PENINSULA ZOOMERS: ‘No reason to be ashamed for reaching out’

PENINSULA ZOOMERS: ‘No reason to be ashamed for reaching out’

Sharing food brings out problems and solutions on Peninsula

Food glorious food

We’re anxious to try it

Three banquets a day

Our favourite diet.

A famous lament from the starving workhouse orphans in Charles Dickens’ Oliver Twist as they dream of a full stomach of culinary delights instead of the gruel forced upon them.

Usually, we are more likely to reminisce about Dickens’ A Christmas Carol at this time of year where poor downtrodden Bob Cratchit has to eke out an edible Christmas dinner for his large family.

Thank goodness we don’t live in Victorian times, you are probably thinking as you prepare your gourmet menus for the Christmas and holiday season. There will certainly be no gruel or an anemic goose on your festive tables this year. Just delicious food and more food!

But sadly, not for everyone on the Peninsula.

The staff and 70 volunteers of the Sources Food Bank in White Rock/South Surrey know too well about the food insecurity prevalent in our community.

At Sources, the focus is on improving social wellness for our community and social justice for all. At their White Rock/South Surrey Food Bank, they do this with a strong belief in equal access to sufficient, safe and nutritious food from sustainable food sources – what is known as food security.

The food bank opened its doors approximately 35 years ago as a temporary support to the unemployed in our area. Today, it still exists to provide food and support to not only the unemployed, but those on a fixed income (such as disability and pensions), as well as the working poor and the homeless.

Of the 1,526 clients, 12 percent are seniors and 30 percent are children.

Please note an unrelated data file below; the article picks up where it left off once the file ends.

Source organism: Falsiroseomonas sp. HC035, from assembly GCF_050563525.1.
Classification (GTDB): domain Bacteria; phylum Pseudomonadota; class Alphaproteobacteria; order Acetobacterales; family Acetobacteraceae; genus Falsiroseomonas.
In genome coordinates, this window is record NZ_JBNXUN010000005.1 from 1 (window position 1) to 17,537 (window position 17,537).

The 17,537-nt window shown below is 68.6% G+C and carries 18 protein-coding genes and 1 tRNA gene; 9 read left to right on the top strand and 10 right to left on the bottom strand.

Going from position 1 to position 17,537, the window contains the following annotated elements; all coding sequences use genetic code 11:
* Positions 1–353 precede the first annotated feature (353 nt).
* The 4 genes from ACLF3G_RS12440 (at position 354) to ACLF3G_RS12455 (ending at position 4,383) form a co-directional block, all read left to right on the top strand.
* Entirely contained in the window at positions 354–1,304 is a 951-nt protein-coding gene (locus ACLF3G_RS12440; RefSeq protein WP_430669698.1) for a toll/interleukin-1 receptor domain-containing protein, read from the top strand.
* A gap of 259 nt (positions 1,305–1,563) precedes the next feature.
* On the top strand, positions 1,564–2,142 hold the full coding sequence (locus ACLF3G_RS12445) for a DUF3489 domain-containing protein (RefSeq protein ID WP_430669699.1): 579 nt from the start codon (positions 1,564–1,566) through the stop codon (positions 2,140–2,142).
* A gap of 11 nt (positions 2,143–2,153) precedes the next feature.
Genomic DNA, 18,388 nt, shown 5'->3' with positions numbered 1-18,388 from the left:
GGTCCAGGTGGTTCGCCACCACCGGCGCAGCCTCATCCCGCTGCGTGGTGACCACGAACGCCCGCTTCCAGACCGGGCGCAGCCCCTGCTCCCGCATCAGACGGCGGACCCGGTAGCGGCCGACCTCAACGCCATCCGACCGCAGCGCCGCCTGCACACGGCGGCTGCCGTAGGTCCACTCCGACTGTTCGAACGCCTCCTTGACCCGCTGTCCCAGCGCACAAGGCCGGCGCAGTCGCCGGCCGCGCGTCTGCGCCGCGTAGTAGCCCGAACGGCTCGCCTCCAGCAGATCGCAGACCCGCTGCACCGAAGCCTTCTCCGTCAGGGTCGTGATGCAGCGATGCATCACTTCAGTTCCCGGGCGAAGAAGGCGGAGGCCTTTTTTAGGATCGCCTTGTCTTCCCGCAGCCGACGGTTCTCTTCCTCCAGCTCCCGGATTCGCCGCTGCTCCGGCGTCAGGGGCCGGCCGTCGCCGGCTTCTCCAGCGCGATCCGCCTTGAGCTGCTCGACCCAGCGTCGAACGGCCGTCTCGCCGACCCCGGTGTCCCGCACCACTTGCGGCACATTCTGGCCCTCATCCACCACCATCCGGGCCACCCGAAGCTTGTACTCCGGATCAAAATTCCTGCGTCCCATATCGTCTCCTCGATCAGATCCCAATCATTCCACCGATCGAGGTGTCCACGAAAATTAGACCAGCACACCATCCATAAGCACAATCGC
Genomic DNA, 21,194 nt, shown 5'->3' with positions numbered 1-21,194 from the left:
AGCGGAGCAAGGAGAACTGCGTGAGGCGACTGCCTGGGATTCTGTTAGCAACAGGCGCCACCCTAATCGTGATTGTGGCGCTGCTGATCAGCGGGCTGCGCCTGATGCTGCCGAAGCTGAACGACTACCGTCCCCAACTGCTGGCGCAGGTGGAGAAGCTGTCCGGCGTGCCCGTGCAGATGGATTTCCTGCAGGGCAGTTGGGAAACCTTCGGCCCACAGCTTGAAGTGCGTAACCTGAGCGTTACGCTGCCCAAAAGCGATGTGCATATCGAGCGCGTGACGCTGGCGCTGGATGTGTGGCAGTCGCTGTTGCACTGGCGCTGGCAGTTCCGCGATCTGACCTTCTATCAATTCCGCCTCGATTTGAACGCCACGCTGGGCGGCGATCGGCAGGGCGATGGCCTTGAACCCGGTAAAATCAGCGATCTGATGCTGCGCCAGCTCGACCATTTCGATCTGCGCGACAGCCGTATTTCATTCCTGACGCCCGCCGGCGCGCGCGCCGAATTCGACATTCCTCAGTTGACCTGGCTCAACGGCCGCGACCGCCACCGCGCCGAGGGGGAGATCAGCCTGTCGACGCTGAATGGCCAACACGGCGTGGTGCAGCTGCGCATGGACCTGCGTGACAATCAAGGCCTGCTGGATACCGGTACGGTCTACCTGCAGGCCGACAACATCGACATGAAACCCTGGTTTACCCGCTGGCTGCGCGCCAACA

According to Jaye Murray, manager of Sources Food Bank, “food security is a right. We shouldn’t exist… but we’re still here.”

Unfortunately, the problem of food insecurity is a systemic one but remains embedded in the charitable realm.

Murray believes it is a government responsibility to provide a living wage and more realistic welfare rates so that there isn’t the reliance on the food bank.

Meanwhile, the number of recipients continues to increase with people in need coming more often. On Tuesday morning, they are lined up before the doors open at 2343 156 St.

She believes there are likely more seniors in need who simply are not presenting themselves to the food bank due to the stigma. One of the seniors who relies on the food bank is Ingrid, 75.

On a fixed income, Ingrid presents as well-dressed and younger than stated age. With rent and the cost of living so high, she is grateful for the food bank, and she urges seniors “not to be ashamed to reach out if you need help.”

Another proponent for food security in our community is the Surrey/White Rock Food Action Coalition, which is a group of citizens, agencies and other leaders in collaborative food-security work.

They have created the Seeds of Change, whose main vision is food security for all residents of Surrey through a sustainable and resilient food system which focuses on four main areas, namely income, food literacy, access and distribution.

As I write this, I am still shocked at the hidden poverty in our affluent community. But, luckily, our community is a generous and supportive one.

Please consider a gift of money to the Sources Food Bank, which increases their food-buying power as they can purchase in bulk. Your local CARP chapter has made a donation and we encourage you to do the same.

Merry Christmas and as Dickens penned, “God Bless Us, Everyone!”

See you in 2018!

April Lewis is the local communications director for CARP, a national group committed to a ‘New Vision of Aging for Canada.’ She writes monthly.

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Jaye Murray, manager of Sources’ South Surrey Food Bank. (File photo)

Jaye Murray, manager of Sources’ South Surrey Food Bank. (File photo)

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